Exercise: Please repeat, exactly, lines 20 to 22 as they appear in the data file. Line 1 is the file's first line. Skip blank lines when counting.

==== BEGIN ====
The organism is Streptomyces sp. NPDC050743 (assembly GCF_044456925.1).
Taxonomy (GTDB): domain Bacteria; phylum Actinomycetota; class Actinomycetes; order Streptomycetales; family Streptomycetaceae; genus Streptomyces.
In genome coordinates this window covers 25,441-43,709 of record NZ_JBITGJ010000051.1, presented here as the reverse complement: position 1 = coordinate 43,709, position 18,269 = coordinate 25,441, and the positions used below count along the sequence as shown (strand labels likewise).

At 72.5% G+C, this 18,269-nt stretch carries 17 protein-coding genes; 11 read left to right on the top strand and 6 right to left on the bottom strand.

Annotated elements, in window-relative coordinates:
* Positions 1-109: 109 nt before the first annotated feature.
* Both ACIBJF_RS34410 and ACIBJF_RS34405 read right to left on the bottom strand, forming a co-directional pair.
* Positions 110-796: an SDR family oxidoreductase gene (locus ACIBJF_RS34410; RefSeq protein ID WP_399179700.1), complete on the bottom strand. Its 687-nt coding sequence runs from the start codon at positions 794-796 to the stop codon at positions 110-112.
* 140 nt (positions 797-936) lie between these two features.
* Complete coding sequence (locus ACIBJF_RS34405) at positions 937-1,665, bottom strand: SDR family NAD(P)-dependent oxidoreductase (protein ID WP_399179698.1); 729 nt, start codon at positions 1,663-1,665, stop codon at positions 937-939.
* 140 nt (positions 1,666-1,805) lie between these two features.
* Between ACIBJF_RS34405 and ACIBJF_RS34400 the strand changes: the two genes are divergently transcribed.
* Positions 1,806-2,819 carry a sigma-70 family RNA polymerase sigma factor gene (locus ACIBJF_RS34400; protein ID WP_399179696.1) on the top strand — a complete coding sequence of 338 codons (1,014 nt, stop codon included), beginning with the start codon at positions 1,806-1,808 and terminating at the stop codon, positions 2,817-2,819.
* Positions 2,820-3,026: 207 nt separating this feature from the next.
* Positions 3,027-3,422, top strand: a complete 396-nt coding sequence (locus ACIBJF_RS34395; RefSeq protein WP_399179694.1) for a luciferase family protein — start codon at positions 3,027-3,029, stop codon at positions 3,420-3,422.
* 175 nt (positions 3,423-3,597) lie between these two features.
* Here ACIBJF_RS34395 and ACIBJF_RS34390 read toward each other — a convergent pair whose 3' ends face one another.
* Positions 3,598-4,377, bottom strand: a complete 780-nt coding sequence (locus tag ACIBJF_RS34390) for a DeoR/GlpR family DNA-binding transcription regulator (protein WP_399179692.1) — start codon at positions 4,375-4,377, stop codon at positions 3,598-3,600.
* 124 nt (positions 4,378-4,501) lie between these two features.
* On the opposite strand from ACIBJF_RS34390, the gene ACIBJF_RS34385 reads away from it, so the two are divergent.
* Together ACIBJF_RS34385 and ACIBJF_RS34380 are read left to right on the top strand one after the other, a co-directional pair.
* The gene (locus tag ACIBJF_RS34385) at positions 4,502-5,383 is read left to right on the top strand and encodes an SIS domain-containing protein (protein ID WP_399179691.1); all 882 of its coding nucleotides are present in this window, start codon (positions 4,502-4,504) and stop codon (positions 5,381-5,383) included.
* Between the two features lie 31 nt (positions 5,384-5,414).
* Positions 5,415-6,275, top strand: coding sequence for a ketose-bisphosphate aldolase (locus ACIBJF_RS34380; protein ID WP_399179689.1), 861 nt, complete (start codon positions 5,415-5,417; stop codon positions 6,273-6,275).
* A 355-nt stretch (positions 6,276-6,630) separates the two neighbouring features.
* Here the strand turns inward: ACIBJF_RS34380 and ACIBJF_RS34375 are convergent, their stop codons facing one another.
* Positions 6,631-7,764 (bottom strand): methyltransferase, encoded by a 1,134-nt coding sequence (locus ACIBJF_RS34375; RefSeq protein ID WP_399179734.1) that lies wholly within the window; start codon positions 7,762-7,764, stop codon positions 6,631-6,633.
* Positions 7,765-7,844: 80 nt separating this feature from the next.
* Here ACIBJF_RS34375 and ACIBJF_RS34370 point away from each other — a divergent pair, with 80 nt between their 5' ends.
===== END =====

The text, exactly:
* On the opposite strand from ACIBJF_RS34390, the gene ACIBJF_RS34385 reads away from it, so the two are divergent.
* Together ACIBJF_RS34385 and ACIBJF_RS34380 are read left to right on the top strand one after the other, a co-directional pair.
* The gene (locus tag ACIBJF_RS34385) at positions 4,502-5,383 is read left to right on the top strand and encodes an SIS domain-containing protein (protein ID WP_399179691.1); all 882 of its coding nucleotides are present in this window, start codon (positions 4,502-4,504) and stop codon (positions 5,381-5,383) included.